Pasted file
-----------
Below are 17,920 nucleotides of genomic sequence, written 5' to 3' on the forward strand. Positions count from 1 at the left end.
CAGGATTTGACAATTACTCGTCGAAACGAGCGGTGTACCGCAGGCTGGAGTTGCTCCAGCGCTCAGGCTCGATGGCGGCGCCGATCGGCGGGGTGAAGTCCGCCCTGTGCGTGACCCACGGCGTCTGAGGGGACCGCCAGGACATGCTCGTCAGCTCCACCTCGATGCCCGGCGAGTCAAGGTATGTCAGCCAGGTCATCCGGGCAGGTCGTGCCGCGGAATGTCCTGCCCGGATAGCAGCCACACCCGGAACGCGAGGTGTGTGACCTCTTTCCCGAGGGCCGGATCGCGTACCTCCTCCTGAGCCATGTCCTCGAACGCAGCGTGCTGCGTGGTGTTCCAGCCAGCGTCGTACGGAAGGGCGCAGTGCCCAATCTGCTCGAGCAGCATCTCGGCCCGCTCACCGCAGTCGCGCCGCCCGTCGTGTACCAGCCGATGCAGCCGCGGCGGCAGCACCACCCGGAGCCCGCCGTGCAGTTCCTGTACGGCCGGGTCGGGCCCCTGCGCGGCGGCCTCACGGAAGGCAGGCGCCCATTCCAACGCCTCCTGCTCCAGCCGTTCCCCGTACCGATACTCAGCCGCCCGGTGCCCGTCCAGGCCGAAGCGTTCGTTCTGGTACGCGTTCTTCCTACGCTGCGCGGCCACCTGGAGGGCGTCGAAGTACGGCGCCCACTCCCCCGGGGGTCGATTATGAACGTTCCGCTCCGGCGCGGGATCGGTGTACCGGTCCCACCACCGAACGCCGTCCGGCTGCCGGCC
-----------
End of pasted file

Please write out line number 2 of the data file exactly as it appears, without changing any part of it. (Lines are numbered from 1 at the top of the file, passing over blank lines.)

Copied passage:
CAGGATTTGACAATTACTCGTCGAAACGAGCGGTGTACCGCAGGCTGGAGTTGCTCCAGCGCTCAGGCTCGATGGCGGCGCCGATCGGCGGGGTGAAGTCCGCCCTGTGCGTGACCCACGGCGTCTGAGGGGACCGCCAGGACATGCTCGTCAGCTCCACCTCGATGCCCGGCGAGTCAAGGTATGTCAGCCAGGTCATCCGGGCAGGTCGTGCCGCGGAATGTCCTGCCCGGATAGCAGCCACACCCGGAACGCGAGGTGTGTGACCTCTTTCCCGAGGGCCGGATCGCGTACCTCCTCCTGAGCCATGTCCTCGAACGCAGCGTGCTGCGTGGTGTTCCAGCCAGCGTCGTACGGAAGGGCGCAGTGCCCAATCTGCTCGAGCAGCATCTCGGCCCGCTCACCGCAGTCGCGCCGCCCGTCGTGTACCAGCCGATGCAGCCGCGGCGGCAGCACCACCCGGAGCCCGCCGTGCAGTTCCTGTACGGCCGGGTCGGGCCCCTGCGCGGCGGCCTCACGGAAGGCAGGCGCCCATTCCAACGCCTCCTGCTCCAGCCGTTCCCCGTACCGATACTCAGCCGCCCGGTGCCCGTCCAGGCCGAAGCGTTCGTTCTGGTACGCGTTCTTCCTACGCTGCGCGGCCACCTGGAGGGCGTCGAAGTACGGCGCCCACTCCCCCGGGGGTCGATTATGAACGTTCCGCTCCGGCGCGGGATCGGTGTACCGGTCCCACCACCGAACGCCGTCCGGCTGCCGGCC